The trailer for the upcoming movie, Mortal Instruments: City of Bones has been released a few days ago.
Publisher’s Weekly Industry News: In a recent panel called “Pop Culture Publishing: Young Adult Megahits,” industry insiders talk about YA literature and their blockbuster appeal.
According to Stimola, in these days of YA megahits, agents and publishers often find themselves serving as “gatekeepers” for an author and property, simultaneously fostering a book’s success while protecting it from being reduced to “a commodity.” Another challenge for the “keepers” of blockbuster books is maintaining a balanced focus on the other titles on their lists. Blockbuster books can change the level of expectation for new titles in terms of first printings, sales, and reader reception. However, big-selling books can also provide publishers with the necessary resources to invest in quieter properties that aren’t as likely to sell as strongly. Tingley is well aware that “series come to an end,” and that part of managing a blockbuster like Twilight means cultivating other books and other authors: “I can’t let the rest of my list go,” she said.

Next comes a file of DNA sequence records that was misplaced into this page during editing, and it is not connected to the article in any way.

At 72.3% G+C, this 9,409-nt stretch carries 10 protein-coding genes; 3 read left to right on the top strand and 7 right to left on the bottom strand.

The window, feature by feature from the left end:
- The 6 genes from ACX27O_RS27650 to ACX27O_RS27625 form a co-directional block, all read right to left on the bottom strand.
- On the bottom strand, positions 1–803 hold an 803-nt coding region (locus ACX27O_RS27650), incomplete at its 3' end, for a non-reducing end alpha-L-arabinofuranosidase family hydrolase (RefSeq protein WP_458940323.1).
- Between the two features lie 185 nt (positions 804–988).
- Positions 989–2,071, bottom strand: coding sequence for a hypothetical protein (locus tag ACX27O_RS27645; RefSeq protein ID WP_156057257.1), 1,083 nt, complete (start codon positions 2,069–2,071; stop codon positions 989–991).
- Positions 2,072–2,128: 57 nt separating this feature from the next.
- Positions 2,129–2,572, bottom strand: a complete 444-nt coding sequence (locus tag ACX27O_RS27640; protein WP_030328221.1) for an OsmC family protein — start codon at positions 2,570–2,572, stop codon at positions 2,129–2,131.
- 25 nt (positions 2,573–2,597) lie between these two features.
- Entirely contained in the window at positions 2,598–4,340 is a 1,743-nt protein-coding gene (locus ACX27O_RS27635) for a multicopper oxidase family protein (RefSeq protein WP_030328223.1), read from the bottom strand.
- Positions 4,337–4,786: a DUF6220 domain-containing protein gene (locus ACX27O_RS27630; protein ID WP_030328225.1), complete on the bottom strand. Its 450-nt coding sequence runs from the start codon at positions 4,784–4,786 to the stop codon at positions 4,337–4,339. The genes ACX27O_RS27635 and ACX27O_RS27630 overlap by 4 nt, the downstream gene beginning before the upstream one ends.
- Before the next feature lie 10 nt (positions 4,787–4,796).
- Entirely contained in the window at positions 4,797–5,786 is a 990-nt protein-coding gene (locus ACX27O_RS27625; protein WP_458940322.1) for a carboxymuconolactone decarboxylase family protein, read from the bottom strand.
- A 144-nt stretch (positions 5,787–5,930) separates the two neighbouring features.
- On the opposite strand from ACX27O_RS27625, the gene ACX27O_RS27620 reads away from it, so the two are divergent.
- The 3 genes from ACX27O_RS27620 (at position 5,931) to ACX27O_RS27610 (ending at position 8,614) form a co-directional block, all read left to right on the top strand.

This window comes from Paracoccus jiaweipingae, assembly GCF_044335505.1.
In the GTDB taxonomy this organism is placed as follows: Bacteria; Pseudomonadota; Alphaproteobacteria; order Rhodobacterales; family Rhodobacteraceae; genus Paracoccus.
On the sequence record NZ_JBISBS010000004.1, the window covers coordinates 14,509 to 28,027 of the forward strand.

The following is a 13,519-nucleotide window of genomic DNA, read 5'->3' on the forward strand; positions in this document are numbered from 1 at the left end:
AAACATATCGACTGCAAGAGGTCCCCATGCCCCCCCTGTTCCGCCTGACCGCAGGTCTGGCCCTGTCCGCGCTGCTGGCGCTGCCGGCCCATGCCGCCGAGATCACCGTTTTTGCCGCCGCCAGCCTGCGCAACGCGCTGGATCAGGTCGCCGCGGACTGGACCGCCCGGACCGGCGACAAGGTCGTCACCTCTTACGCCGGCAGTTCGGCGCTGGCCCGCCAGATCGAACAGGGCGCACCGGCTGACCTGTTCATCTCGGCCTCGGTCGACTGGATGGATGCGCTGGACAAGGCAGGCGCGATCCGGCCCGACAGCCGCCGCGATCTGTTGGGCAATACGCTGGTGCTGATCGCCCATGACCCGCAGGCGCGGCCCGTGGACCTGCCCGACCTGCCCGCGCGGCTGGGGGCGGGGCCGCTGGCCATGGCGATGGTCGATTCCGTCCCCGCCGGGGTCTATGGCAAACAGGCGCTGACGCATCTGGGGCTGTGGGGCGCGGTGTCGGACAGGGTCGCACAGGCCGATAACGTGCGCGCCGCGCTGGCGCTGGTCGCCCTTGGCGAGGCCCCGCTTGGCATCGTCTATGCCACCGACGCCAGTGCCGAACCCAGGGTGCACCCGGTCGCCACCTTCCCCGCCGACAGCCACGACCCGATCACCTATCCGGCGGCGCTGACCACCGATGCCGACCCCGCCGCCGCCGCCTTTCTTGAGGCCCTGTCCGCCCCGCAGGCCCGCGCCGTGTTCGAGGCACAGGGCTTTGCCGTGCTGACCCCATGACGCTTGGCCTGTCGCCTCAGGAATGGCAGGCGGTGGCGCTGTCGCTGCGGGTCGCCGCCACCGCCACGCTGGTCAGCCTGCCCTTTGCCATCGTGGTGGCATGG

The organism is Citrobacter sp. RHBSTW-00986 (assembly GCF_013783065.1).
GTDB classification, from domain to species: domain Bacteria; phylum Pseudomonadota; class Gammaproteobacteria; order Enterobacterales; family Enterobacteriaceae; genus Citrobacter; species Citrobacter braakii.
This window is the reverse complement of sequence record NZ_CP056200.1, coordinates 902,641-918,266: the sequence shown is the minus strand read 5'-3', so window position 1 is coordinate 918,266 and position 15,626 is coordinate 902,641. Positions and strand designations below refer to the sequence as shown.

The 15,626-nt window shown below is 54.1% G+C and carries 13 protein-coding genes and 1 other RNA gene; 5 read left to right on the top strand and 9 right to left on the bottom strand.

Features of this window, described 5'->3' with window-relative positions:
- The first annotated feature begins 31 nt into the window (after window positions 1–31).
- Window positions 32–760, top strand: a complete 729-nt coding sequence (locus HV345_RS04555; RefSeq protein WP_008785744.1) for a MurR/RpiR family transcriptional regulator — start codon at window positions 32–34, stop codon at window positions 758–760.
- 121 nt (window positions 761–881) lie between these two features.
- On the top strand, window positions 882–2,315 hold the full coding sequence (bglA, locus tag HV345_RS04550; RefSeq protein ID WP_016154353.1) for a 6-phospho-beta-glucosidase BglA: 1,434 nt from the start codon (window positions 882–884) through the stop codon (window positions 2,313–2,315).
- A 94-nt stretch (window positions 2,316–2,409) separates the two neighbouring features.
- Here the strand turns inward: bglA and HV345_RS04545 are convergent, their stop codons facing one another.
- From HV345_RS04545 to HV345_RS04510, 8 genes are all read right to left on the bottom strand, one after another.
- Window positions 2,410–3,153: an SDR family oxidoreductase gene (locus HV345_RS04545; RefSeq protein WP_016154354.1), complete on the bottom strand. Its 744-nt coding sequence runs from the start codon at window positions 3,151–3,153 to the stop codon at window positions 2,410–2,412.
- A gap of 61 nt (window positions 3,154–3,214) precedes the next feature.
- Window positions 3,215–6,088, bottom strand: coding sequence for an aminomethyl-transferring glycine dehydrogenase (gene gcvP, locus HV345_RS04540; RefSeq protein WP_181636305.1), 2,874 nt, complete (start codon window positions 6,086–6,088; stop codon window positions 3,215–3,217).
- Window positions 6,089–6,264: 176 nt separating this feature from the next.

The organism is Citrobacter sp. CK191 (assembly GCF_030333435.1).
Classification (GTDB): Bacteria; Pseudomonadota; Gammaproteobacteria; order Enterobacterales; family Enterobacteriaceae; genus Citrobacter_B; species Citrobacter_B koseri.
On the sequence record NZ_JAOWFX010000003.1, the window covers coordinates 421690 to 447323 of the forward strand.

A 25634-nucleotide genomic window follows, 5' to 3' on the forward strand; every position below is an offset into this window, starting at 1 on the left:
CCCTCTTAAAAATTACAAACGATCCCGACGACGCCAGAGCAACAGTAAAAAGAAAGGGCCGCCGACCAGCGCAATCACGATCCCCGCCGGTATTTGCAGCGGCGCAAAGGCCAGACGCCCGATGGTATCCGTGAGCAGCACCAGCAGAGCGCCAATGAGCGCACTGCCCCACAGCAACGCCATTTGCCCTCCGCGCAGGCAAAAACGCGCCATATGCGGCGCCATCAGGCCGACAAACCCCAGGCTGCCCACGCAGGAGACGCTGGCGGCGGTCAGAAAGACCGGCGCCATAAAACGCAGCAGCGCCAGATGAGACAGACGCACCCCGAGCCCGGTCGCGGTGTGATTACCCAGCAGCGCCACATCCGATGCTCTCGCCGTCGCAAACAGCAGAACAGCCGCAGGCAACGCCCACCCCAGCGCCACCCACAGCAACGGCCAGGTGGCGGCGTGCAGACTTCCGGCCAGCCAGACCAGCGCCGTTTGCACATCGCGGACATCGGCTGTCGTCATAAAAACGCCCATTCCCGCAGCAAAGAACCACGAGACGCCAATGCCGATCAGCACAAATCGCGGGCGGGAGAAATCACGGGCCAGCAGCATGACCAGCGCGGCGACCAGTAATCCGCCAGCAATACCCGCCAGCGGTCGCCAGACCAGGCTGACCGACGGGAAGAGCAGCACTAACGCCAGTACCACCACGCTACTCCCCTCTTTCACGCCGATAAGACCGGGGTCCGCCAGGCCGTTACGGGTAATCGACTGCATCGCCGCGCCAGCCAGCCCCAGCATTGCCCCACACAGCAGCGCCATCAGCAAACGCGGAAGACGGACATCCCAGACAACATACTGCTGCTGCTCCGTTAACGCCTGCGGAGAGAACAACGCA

Katz noted in agreement how from a business perspective, “nice, steady, consistent growth” is always a benefit, as opposed to “volatile” sales. So, keeping those fires burning in the form of diverse properties – even while a megahit is being aggressively marketed – is essential.
It’s a heartening message for writers who aren’t overly influenced by genre zeitgeists. While the slush pile will continue to overflow with queries claiming a manuscript to be “better than Twilight,” the panelists continue to seek strong, original stories that don’t capitalize on a previous book’s success. Stimola said that if a book features a rebellious girl facing down a totalitarian government in a post-apocalyptic world, she’s likely to pass: “I’ve done that.” To do it again, the manuscript would have to be “really fresh” and resonate with her in the way that a book like Thanhha Lai’sInside Out and Back Again did. From a marketing perspective, Lai’s novel sounded like the kiss-of-death: it was historical and written in verse, not ingredients that typically scream “bestseller.”